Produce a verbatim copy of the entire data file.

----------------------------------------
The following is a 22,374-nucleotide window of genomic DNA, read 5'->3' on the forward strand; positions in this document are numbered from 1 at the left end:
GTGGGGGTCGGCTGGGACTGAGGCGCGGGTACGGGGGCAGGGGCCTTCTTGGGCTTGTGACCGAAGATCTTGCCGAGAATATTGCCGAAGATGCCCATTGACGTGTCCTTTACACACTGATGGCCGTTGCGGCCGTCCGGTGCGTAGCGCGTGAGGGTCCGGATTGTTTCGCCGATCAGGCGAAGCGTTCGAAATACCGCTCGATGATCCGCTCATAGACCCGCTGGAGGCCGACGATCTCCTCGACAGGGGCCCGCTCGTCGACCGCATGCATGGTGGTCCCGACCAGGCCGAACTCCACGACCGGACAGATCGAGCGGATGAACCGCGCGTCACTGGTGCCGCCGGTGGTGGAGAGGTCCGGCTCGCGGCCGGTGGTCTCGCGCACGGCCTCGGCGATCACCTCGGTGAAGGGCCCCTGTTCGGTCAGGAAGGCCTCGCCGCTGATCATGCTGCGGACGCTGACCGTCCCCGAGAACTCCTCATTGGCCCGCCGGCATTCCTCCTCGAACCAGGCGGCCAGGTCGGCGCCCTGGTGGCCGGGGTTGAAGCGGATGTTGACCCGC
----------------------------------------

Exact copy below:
The following is a 22,374-nucleotide window of genomic DNA, read 5'->3' on the forward strand; positions in this document are numbered from 1 at the left end:
GTGGGGGTCGGCTGGGACTGAGGCGCGGGTACGGGGGCAGGGGCCTTCTTGGGCTTGTGACCGAAGATCTTGCCGAGAATATTGCCGAAGATGCCCATTGACGTGTCCTTTACACACTGATGGCCGTTGCGGCCGTCCGGTGCGTAGCGCGTGAGGGTCCGGATTGTTTCGCCGATCAGGCGAAGCGTTCGAAATACCGCTCGATGATCCGCTCATAGACCCGCTGGAGGCCGACGATCTCCTCGACAGGGGCCCGCTCGTCGACCGCATGCATGGTGGTCCCGACCAGGCCGAACTCCACGACCGGACAGATCGAGCGGATGAACCGCGCGTCACTGGTGCCGCCGGTGGTGGAGAGGTCCGGCTCGCGGCCGGTGGTCTCGCGCACGGCCTCGGCGATCACCTCGGTGAAGGGCCCCTGTTCGGTCAGGAAGGCCTCGCCGCTGATCATGCTGCGGACGCTGACCGTCCCCGAGAACTCCTCATTGGCCCGCCGGCATTCCTCCTCGAACCAGGCGGCCAGGTCGGCGCCCTGGTGGCCGGGGTTGAAGCGGATGTTGACCCGC